Experiences to Share at the Tulsa PAC


JAZZ LEGEND: Fifteen of jazz’s leading soloists and Wynton Marsalis play the music of Ellington, Mingus, Coltrane and others when the Jazz at Lincoln Center Orchestra performs Oct. 2, all proceeds benefitting Sistema Tulsa.

Courtesy Tulsa PAC

When people ask me when is the best time to visit Tulsa, my first thought is to reply “anytime,” but my answer, most often, is “October.”

Between football and the State Fair, there is much activity to remind us that fall has arrived. Please save some time for shows at the Tulsa . October is our busiest month of the current season and some internationally known talent is dropping by.

Sue Monk Kidd stepped into the author spotlight after “The Secret Life of Bees” was published in 2002. The book sold eight million copies worldwide and was translated into 36 languages. Her bestselling “The Invention of Wings” (2014) may be her most powerful and satisfying work yet. She is the first speaker scheduled for Tulsa Town Hall’s sold-out 2015-16 season, which begins Oct. 2.

If it’s family-friendly time you are looking for, consider the Trust’s presentation of The (Big Friendly Giant), also Oct. 2. The production is adapted from the beloved book by Roald Dahl and performed by the excellent Dallas Children’s Theater troupe. Tickets are only $10 and going fast.

Another superb family, date night, or group outing event is the Jazz at Lincoln Center Orchestra with Wynton Marsalis, slated for the evening of Oct. 2. This is the crème de la crème of jazz orchestras, and Marsalis is an amazing advocate for the arts. All proceeds from the show benefit the launch of Sistema Tulsa, a social change through music education program.

Chamber Music Tulsa welcomes back the Quartetto Di Cremona on Sunday afternoon, Oct. 4. I had a memorable time listening to these charming Italian musicians perform in 2013. They’ll be playing Mozart, Webern and Brahms.

Two musicians at the top of their game, Jeff Barnhart and Brian Holland, perform a Ragtime for Tulsa concert, Oct. 6. Both highly respected in the world of ragtime, Holland is an outstanding ragtime and stride piano performer, and pianist Barnhart sings, composes and has a notable recording career.

Theatre Pops takes on a dark comedy by playwright Zach Braff, Oct. 8-11. A quartet of solid actors star in “All New People,” playing a guy who is saved from suicide, a British real estate agent, a call girl and a drug-dealing fire chief. Yep, this isn’t for the young ones, but I love when we get to see new material performed locally. George Romero directs.

Time for Three is back by popular demand, Oct. 10 for Choregus Productions. This string trio has performed at Carnegie Hall, games, the Indy 500, and at festivals throughout the U.S. and Europe. You’ll hear jazz, folk, bluegrass and more. It’s one of those events you can suggest to anyone and know they will thank you later.

Storyteller/actor Peter Story is ready to share witty bits of wisdom on love, sex and marriage in “Men Are From Mars, Women are From Venus,” adapted from John Gray’s best-selling book. Celebrity Attractions presents this show in the PAC’s Williams’ Theatre, Oct. 13-15.

Tulsa Opera opens its season with Giacomo Puccini’s “La bohème,” Oct. 16 and 18. Tulsa opera audiences will remember Karin Wolverton, who made her Tulsa Opera debut as Micäela in “Carmen.” She sings the role of Mimi, the coquettish belle of bohemian Paris, who falls in love with the adoring Rodolfo, sung by Nathan Granner. The couple finds that even the most devout love cannot conquer all, but the ensuing passion, longing and heartbreak make for great stage moments and music. Kostis Protopapas conducts. This story was the basis for the popular rock musical, “Rent.”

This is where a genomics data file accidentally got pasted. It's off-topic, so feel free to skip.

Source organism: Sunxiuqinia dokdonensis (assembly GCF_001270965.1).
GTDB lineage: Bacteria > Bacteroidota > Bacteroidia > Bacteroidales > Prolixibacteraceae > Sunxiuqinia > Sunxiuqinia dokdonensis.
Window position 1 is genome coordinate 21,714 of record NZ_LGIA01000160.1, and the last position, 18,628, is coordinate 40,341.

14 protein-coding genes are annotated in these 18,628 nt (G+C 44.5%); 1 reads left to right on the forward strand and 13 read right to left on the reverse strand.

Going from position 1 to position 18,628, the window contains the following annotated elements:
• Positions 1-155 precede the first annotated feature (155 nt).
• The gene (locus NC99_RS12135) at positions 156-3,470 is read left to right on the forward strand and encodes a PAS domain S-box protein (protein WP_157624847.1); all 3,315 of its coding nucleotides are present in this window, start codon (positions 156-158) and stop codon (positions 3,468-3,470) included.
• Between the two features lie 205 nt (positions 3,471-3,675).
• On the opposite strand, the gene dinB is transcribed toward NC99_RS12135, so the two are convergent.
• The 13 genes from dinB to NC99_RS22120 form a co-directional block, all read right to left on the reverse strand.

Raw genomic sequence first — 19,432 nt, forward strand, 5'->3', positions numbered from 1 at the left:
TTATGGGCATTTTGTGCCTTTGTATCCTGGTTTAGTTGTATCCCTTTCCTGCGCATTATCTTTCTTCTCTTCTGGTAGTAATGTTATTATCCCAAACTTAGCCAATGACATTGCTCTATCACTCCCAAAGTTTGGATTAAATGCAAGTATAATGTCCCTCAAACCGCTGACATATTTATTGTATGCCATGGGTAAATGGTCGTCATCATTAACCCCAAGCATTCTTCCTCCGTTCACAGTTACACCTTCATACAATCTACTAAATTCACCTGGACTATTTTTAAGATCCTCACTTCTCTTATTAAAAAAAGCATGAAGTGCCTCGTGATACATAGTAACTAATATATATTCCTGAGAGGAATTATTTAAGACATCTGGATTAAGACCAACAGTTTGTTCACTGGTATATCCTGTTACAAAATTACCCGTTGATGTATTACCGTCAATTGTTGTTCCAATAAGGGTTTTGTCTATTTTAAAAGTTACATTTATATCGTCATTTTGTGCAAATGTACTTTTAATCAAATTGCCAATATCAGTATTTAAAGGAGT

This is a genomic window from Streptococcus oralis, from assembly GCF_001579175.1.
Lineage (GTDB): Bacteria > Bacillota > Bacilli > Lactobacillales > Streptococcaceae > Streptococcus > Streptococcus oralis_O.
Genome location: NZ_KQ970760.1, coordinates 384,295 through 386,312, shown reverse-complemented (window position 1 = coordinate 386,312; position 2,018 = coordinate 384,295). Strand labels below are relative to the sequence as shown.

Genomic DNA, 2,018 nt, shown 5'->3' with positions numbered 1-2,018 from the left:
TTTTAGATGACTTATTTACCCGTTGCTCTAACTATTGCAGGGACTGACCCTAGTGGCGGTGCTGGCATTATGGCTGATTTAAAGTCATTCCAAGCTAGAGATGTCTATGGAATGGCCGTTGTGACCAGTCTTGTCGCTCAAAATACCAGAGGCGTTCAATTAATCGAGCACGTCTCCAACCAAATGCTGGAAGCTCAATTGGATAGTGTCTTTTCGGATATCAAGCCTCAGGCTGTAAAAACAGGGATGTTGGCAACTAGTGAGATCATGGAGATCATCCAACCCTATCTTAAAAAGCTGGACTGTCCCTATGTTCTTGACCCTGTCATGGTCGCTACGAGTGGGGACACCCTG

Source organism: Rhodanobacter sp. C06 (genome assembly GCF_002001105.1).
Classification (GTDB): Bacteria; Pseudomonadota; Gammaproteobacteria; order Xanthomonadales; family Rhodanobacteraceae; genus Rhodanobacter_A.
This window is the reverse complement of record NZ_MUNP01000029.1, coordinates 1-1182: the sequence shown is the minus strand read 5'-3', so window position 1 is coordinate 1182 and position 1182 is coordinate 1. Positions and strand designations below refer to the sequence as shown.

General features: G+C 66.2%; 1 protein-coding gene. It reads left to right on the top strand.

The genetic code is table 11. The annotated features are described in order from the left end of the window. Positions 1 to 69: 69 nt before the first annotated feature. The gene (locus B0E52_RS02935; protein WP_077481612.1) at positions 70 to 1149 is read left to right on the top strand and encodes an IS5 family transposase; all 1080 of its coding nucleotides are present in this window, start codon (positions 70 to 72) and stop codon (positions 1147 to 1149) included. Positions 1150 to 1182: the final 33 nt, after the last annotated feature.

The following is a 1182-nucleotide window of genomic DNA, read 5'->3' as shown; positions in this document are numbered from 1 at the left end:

We miss Chad Oliverson at the , so we’re glad to have him doing “The Time Warp” again as Dr. Frank-N-Furter with the return of “The Rocky Horror Show.” Tulsa Project Theatre reprises this rock classic Oct. 16-24.

Tulsa Ballet presents its first full-length ballet of the season Oct. 23-25 with a production based on Shakespeare’s “The Taming of the Shrew.” This humorous story, featuring fast-paced choreography by John Cranko, follows the rocky romance of two people who fall in love while fighting the attraction at the same time. And, you will be treated to Domenico Scarlatti’s lovely score, performed by Tulsa Symphony.

“Hedwig and the Angry Inch” premieres Oct. 23 to Nov. 1, staged by Theatre Tulsa. Neil Patrick Harris won one of the show’s four Tony Awards when it ran away with all the Broadway buzz and accolades in 2014. Basically, it’s about a guy, Hansel, who becomes Hedwig in a multi-layered story that has messages of love and redemption.

Another Tulsa premiere is Heller Theatre’s “Bad Jews,” Oct. 30-Nov. 7. Written by Joshua Harmon and directed by Rebecca Ungerman, this comedy drops in on a post-funeral conflict between three cousins, all in their 20s, who are mourning their grandfather, sort of. There are disagreements about several things, like who is a “real Jew,” and who is entitled to family heirlooms. The play debuted in New York in 2013.

No tricks and all treats await concertgoers Oct. 31 with Tulsa Symphony’s Halloween Symphony Spooktacular. This is the Symphony’s first event in its new Pops Series, featuring Halloween-themed music conducted by Ron Spigelman. The Symphony makes this concert a fun outing for the family with trick-or-treating, a costume contest and more fun. We love it at the when an event we host becomes an experience to share.

Enjoy the gorgeous weather and many memorable arts moments!
Nancy Hermann is Director of Marketing at the Tulsa Performing Arts Center.

Updated 09-28-2015

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